The American troops found 40 hogshead of rum in the town, which temporarily blunted their effectiveness. Washington followed up soon enough with another victory at Princeton. In the space of a few weeks, the Americans killed or captured as many as 3,000 of the enemy and irreversibly changed the dynamic of the war.

David Hackett Fischer sees in that resurgence after our fortunes were at their lowest a reassuring aspect of our national character in this season of discontent: We respond when pressed. Dr. Benjamin Rush, a great supporter of the American cause, wrote: “Our republics cannot exist long in prosperity. We require adversity and appear to possess most of the republican spirit when most depressed.” May it still be so.

— Rich Lowry is editor of National Review. He can be reached via e-mail, comments.lowry@nationalreview.com. © 2010 by King Features Syndicate.

Thursday, December 23, 2010

At Least FoxNews Finds This Disturbing.

How Does a Planned Parenthood Gift Card Say Merry Christmas?

By Dr. Charmaine Yoest


It’s crunch time for the procrastinators amongst us. Shopping for the holidays, which can be a real art form in America, starts to resemble a NASCAR race with the finish line approaching. But if tacky is what you’re looking for this year, Planned Parenthood has the best – or, well, worst in this case – by far.

While it’s obvious to most Americans that central to the Christmas season is a special birth and the family-centered celebrations which mark that event, several Planned Parenthood affiliates decided to offer “the gift of life” certificates – services to include abortions. Oh yes, indeed, nothing says “Happy Birthday” like an abortion from Planned Parenthood.

Following the Alice in Wonderland “up is down and down is up” theme, Planned Parenthood of Indiana and Illinois began offering gift certificates as a holiday wish list suggestion. Promoted as “the gift of life,” the certificates (they admit) include abortion. Apparently it’s a slippery sled ride from Merry Christmas, to Happy Holidays, to Happy Abortion! (And “Plan B” by the chimney – for the romantics amongst us?)

It would be nice if Planned Parenthood’s mangling of the holiday season stopped there. But Cecile Richards, the President of Planned Parenthood, the world’s largest abortion provider, celebrated Christmas this month with a nationwide e-mail “Choice on Earth” campaign, brazenly celebrating their anti-Life agenda.

When Planned Parenthood first chose the “Choice on Earth” fundraising theme in the mid-1990s a maelstrom of protest for the offensive moneymaker ensued, and at that time the campaign reportedly went the way of all bad fruitcake.

But it’s back. For Planned Parenthood, tis’ the season to be greedy, it appears, as they work to gather in charitable donations to supplement their taxpayer-funded coffers.

In fact, right about the time that the credit card bills come due in January, Congress could give taxpayers a gift by defunding Planned Parenthood. Eliminating their yearly federal subsidy of over $300 million should be one of Congress’ top priorities.

Planned Parenthood’s fumbling fund raising efforts reveal a fundamental disconnect with the heart of most Americans, where the majority of us embrace unborn children in the womb as a gift, wrapped and hidden until the birth-day of celebration. As exciting as opening Christmas gifts can be, nothing compares to the joy a mother feels when she meets her child for the first time.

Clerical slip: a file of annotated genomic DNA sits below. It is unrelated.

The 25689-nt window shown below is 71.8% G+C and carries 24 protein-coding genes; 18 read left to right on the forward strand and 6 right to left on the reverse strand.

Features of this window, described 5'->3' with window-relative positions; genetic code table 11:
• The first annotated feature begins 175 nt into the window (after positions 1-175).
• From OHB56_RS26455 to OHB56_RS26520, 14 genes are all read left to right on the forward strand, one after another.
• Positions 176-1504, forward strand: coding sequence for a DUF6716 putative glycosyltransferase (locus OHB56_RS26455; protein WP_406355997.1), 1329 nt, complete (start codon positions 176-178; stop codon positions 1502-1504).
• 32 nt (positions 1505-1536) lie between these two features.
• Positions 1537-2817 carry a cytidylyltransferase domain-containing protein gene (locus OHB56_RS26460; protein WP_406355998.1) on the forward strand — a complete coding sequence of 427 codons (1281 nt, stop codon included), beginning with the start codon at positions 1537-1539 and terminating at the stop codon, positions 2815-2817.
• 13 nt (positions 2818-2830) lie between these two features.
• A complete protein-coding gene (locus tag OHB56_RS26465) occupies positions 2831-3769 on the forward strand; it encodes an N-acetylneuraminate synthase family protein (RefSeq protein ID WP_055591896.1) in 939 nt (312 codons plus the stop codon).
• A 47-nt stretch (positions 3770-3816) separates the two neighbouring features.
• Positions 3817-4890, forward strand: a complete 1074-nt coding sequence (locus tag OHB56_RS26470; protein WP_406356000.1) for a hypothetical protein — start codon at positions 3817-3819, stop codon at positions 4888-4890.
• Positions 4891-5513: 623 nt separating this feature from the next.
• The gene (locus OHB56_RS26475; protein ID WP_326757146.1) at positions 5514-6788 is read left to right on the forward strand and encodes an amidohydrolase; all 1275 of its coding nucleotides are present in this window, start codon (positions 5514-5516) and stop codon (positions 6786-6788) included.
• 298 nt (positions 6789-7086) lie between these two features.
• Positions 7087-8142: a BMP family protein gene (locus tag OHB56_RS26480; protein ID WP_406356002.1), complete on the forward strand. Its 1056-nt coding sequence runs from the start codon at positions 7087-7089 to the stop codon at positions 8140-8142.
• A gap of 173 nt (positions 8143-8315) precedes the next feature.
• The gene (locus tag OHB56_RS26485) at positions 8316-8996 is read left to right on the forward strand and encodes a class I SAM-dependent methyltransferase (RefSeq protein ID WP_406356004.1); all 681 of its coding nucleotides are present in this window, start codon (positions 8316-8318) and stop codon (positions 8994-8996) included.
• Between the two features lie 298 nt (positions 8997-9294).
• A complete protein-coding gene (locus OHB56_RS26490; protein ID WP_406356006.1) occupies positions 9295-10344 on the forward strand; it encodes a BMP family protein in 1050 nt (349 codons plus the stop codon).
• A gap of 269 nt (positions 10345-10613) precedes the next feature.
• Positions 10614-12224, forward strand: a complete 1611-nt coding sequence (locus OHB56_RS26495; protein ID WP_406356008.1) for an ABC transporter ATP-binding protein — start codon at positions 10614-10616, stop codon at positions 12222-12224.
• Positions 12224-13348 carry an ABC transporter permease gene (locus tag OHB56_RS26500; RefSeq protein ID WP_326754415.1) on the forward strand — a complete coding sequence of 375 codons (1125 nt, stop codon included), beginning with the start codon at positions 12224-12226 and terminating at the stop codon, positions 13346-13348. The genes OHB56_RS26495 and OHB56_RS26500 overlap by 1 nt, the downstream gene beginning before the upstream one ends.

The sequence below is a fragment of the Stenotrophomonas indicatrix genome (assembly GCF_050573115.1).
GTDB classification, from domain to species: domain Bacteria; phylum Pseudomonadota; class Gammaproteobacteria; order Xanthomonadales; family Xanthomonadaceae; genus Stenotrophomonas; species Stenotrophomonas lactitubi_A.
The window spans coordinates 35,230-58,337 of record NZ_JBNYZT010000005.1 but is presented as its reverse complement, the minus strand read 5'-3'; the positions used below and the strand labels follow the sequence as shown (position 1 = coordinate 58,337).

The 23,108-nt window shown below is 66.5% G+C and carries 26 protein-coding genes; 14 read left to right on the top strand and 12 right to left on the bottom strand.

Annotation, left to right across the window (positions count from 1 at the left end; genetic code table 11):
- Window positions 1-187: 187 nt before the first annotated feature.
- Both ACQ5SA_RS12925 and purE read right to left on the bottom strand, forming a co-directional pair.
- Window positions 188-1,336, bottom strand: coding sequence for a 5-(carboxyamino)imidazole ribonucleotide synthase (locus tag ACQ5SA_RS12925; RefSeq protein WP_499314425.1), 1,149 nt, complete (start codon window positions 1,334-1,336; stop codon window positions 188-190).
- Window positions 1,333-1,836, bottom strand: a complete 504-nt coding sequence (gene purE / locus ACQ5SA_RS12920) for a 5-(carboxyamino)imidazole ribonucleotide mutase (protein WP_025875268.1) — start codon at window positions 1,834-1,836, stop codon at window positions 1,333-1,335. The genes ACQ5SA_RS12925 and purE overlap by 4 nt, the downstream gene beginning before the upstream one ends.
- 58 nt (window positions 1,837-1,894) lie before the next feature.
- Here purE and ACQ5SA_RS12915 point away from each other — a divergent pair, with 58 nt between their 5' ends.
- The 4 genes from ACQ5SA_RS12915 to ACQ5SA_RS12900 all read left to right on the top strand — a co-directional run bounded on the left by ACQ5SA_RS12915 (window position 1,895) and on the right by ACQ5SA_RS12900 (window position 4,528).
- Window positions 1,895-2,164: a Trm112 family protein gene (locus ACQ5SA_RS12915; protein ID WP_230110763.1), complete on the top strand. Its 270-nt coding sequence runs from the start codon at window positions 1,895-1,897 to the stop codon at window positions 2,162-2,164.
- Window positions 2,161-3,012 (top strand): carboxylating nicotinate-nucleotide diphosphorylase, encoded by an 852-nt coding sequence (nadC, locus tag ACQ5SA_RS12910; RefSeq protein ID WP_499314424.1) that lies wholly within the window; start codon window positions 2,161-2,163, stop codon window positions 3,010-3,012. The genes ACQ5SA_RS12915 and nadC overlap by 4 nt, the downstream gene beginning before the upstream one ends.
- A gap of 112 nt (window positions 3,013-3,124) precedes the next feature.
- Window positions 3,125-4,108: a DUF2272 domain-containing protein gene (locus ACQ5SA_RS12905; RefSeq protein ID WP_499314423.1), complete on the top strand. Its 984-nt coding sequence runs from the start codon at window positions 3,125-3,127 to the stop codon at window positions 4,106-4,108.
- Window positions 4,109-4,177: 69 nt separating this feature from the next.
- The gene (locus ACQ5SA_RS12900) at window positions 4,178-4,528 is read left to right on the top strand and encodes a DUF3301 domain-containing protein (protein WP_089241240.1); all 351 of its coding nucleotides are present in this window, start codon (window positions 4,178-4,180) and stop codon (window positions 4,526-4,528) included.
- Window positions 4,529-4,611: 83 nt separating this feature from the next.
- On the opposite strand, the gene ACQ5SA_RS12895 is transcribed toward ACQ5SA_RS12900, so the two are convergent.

Bad taste isn’t crime. But it’s sad that no one at the nation’s largest abortion provider seemed to have paused long enough to notice that when “Peace on Earth” was first proclaimed, it was a birth that the angels were celebrating.

But as always the real victims of Planned Parenthood’s crass marketing will be women. You have to wonder if those women who find an abortion gift certificate waiting for them on Christmas morning might think that Santa simply ran out of lumps of coal.

Stay classy, Planned Parenthood.

Charmaine Yoest, Ph.D. is president and CEO of Americans United for Life, the nation’s oldest pro-life organization.



Read more: http://www.foxnews.com/opinion/2010/12/21/does-planned-parenthood-gift-card-say-merry-christmas/#ixzz18wwt5NPa

Sunday, December 19, 2010

O Christmas Tree...


As we were decorating the Christmas Tree last night, I was struck by what our tree really means to us at Christmas.
We didn't put it up last year, because we were out of town, and so there was this kind of space in the succession of memories that we have of decorating over the years. It is interesting because the boys have mentioned several times over the past year how they missed doing the tree.
This year we made a real family event of it. Brendan helped me "build" the tree,

and then the boys all came up and they did all the decorating.


They were having so much fun as each ornament came out of it's little box.
We would talk about where each one had come from, who had given it to us, or where we had gotten it and why.


Each of the boys has a First Christmas ornament that they got from Grandma Susie and Grandpa Dick. They look for them each year.

John's was a train, of course.


This one is Brendan's.

Paul's smiling bear....

We added one for Maggie this year. She's not a kid, of course, but she IS the newest member of the family and the boys thought it was fun.


There are ornaments that our friends have given us, or have made for us.


These bring those special people to our hearts and minds at Christmas, and always will. They are a part of the fabric of our lives, even though they may be far away.


There are some that we have gotten while we were doing something special.
This one is from the Christmas Museum up in Pennsylvania.


Some of them have been in the family for years. I can't take pictures of all of them...
The girls took theirs home last year, or the year before and they put them up on their own trees.
They take a little bit of their past with them.
It is a very important ritual for our kids as each year passes. They realize that they have roots, traditions and an identity, and it can be seen as they put each ornament on that tree.
They belong to someone, and to something, greater than this earthly existence and that is why we do all of this. I am so glad that we have all the wonderful little treasures to take out and remember each year.
It's all part of the mystery that is how God loves His family.